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Chinese law enforcement agencies swept through 23 cities, provinces, and regions last week, busting 170 criminal groups and arresting at least 1,100 people alleged to have used cryptocurrencies to launder profits from telephone and Internet scams.
The groups routinely shifted their take from one digital currency to another in attempts to hide their trails, authorities said.
The government of the western province of Qinghai ordered cryptocurrency mines shut down and vowed authorities would investigate mines masquerading as data or supercomputing centers.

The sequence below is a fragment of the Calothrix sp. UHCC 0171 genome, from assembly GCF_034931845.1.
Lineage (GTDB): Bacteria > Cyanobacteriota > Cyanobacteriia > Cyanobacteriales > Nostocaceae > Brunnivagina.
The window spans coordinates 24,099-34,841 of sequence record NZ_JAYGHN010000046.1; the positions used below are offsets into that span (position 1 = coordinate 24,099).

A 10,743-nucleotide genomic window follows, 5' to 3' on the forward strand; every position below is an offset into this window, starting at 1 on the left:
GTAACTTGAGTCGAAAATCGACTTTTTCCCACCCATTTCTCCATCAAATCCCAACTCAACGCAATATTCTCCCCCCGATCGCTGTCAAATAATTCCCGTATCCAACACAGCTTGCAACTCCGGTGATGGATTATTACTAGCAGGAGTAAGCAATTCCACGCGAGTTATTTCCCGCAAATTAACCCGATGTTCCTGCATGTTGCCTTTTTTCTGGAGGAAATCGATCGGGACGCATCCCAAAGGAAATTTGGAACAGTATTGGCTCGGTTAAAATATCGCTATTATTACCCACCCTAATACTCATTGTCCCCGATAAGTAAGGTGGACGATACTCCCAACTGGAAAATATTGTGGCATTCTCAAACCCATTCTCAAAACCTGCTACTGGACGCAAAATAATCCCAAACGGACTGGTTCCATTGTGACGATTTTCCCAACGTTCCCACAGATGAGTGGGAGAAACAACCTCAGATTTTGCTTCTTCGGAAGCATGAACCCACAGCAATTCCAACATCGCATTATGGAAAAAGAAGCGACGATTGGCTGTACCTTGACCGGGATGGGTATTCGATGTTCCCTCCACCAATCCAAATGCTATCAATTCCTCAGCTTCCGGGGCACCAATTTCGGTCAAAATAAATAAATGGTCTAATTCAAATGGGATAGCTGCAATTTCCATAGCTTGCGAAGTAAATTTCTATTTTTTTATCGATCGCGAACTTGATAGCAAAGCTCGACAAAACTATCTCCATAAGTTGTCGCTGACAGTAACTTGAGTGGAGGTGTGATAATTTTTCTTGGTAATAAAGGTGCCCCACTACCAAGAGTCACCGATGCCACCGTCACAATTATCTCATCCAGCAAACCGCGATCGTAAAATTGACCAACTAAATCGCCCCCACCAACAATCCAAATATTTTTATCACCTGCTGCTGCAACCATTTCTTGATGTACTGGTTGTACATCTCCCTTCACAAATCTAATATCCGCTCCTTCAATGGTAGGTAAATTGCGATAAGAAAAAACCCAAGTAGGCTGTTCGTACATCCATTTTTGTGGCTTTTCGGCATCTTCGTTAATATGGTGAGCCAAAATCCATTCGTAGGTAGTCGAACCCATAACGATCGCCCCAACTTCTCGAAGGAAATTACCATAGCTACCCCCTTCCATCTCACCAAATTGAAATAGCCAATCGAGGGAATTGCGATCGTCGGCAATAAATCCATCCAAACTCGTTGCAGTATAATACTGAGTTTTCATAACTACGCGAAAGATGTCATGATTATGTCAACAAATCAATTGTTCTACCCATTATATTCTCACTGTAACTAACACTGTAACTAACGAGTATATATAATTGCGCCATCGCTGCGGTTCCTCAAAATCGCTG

The raids followed last month’s pledge by China’s central bank to crack down on “Bitcoin mining and trading behavior,” claiming the digital coins were being used to hide ill-gotten gains.
The government became more active in combating cryptocoins after months of whiplash trading and in response to president Xi Jinping’s pledge to reduce China’s carbon emissions.
Cryptocurrencies are “mined” using massive computing power to solve mathematical problems, burning large amounts of electricity and increasing emissions from electric generating plants.
China’s crackdown may have unintended benefits, crypto strategist Joel Kruger at LMAX Digital told the Wall Street Journal.
“This is a positive in that it’s forcing mining to be more spread out geographically from its recent concentration in China”, he said, “and it’s forcing [a] shift to more environmentally friendly ways of mining” and away from China’s coal-dependent electric grid.